When bow hunting for the first time, one of the principles that are ingrained in your mind is the idea of an ethical shot. Basically, the idea of this principle is that any shot taken with a compound bow that is longer than between 30 and 40 yards was considered unethical because at that distance, accuracy is diminished, and the power of the arrow is also diminished. While it is possible that the hunter may hit his target, he may not hit it in a spot that will kill the animal immediately or with enough force to fatally injure the animal. Quickly though, this idea is becoming a thing of the past.
Recent advancements in compound bow technology have changed the way shooters are looking at what an ethical range is. Increased bow performance has made it possible for bow hunters from every corner of the planet to increase their shooting range.
Archers around the world are pleased with these developments for three reasons. First, shooting at a long-range target is a load of fun. Second, having a more powerful and more accurate bow improves accuracy when shooting at close-range targets. Third, having a longer effective range makes it possible for hunters to hit even more targets, hang more antlers on the wall, and enjoy more steaks on the grill.
A Good Bow Will Not Help Poor Form
It does not matter how technologically advanced your bow is, it will do you absolutely no good if you have not mastered a good shooting form. This becomes even more essential the farther away you are from the target. The farther away you are from the target, every little mistake you make becomes amplified. So, if your goal is to attain a level of proficiency that allows you to hit a deer further than 30 yards away, pay attention to some of the following tips to help you improve your accuracy, not only at the range, but also in the woods.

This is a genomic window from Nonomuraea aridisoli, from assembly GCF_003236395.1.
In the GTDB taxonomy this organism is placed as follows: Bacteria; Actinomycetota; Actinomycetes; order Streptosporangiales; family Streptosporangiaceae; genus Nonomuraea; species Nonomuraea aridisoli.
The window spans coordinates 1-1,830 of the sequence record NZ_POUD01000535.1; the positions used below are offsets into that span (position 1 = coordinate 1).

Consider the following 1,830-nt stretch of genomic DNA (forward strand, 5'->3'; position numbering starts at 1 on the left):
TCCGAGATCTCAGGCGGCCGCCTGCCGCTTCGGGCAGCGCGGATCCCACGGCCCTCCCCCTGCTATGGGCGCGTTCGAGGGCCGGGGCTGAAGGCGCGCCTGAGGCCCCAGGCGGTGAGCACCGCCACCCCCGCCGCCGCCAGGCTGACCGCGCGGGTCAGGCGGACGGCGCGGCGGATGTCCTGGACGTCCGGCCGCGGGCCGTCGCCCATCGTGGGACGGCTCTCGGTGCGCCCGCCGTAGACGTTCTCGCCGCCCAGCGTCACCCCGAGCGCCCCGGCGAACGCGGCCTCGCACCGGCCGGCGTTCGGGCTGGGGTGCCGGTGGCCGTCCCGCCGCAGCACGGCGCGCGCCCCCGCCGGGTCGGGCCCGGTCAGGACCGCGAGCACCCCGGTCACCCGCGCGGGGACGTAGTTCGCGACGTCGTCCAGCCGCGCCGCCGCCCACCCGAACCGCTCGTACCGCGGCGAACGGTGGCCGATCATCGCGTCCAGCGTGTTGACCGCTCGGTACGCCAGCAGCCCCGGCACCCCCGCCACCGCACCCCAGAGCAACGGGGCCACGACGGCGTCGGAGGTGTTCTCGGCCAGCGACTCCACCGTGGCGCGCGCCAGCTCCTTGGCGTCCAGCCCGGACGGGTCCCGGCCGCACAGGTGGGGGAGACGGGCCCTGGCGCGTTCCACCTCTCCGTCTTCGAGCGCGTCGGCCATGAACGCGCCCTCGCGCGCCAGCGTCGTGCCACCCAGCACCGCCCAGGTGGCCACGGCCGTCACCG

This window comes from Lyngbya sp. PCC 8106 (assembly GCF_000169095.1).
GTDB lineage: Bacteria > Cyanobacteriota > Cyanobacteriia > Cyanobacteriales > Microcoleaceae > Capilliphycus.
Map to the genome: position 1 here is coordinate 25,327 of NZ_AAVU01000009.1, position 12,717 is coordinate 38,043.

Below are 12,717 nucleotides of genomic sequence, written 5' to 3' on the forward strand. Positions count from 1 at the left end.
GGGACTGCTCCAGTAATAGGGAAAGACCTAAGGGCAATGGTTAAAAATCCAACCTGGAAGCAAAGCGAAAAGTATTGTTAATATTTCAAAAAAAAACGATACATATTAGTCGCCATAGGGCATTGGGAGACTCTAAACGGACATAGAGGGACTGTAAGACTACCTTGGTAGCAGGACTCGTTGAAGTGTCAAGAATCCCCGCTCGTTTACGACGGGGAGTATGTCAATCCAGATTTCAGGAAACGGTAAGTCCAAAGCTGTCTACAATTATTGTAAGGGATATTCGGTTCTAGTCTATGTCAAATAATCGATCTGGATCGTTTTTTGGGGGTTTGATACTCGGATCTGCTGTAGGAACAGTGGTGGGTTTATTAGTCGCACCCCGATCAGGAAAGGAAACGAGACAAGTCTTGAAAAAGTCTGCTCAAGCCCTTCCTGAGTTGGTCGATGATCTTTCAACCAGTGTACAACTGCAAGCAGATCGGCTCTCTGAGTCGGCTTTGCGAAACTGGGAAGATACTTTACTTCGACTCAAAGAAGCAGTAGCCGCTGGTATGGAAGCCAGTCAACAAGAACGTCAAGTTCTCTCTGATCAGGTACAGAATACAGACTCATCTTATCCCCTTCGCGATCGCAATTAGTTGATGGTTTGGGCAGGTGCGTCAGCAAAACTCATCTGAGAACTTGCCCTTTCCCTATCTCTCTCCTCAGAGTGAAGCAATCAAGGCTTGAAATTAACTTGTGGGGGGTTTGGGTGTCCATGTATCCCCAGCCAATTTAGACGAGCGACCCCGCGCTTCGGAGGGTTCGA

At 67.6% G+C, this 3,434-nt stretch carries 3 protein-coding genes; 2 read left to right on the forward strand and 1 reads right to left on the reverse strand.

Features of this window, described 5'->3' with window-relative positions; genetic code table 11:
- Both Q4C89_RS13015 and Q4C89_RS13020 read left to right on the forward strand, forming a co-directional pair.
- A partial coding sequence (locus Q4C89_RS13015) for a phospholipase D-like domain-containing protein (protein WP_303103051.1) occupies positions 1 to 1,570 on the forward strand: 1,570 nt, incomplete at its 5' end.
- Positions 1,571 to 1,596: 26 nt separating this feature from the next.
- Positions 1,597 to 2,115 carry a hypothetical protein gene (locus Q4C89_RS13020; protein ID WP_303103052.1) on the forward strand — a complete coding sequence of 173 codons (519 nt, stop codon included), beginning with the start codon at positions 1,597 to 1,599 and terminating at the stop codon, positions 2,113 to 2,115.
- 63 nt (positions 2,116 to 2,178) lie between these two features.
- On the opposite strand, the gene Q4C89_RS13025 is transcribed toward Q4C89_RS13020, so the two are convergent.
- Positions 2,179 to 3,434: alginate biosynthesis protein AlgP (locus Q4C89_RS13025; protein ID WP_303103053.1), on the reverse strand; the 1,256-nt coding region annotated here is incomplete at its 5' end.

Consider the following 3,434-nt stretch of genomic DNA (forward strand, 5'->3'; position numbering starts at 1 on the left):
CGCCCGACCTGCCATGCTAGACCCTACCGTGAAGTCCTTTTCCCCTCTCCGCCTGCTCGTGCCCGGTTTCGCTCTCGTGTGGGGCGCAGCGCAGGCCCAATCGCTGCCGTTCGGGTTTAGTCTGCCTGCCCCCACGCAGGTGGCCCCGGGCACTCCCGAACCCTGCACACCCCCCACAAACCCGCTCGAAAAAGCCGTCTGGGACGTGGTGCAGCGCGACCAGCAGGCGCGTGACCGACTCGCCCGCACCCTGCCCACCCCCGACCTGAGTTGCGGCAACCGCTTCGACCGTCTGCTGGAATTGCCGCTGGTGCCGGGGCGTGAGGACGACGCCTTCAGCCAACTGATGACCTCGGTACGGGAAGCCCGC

The Perfect Stance
A major part of developing the perfect stance is being comfortable. That being said, you are also going to want to have a stance that turns your feet into the perfect shooting platform. This means that you have to make sure that your feet are not too close together because this could lead to you feeling unstable and leaning either to the right or to the left. Additionally, you do not want your feet to be too far apart because, if they are too far apart, your body may wobble forward or backward.
The Goal: Shoot with Your Feet Shoulder Width Apart. If this is uncomfortable, try to shoot with your feet just past your shoulder width.
Obviously, a conventional stance is mostly good for shooting targets at a range. In the real world, it is unlikely that an elk or a deer is going to allow you to stand on your flat feet in the open and shoot it dead. This means that after getting a basic standing stance, you are going to have to practice shooting in different positions. One hunting stance I recommend can be achieved by first putting your feet together. Then kneel down, and allow your butt to sit on your heels. At first, this position may feel a little uncomfortable, but it will create a good platform from which to shoot from. This is a stance that many use with frequency when bow hunting.
A word of caution, when you first shoot in this stance, it is going to be relatively easy. However, the longer the amount of time you stay in this stance, the more tired your body will become. You are going to start to shake. So, in order to master this stance to the point where you can effectively use it while hunting, you are going to have to practice.
Get a Grip
When it comes to shooting a compound bow, a good grip is everything. If your goal is to be able to successfully hit your mark at long distances, you must first develop a good and proper grip. The first step in finding a good grip is finding a bow that works well with your hand.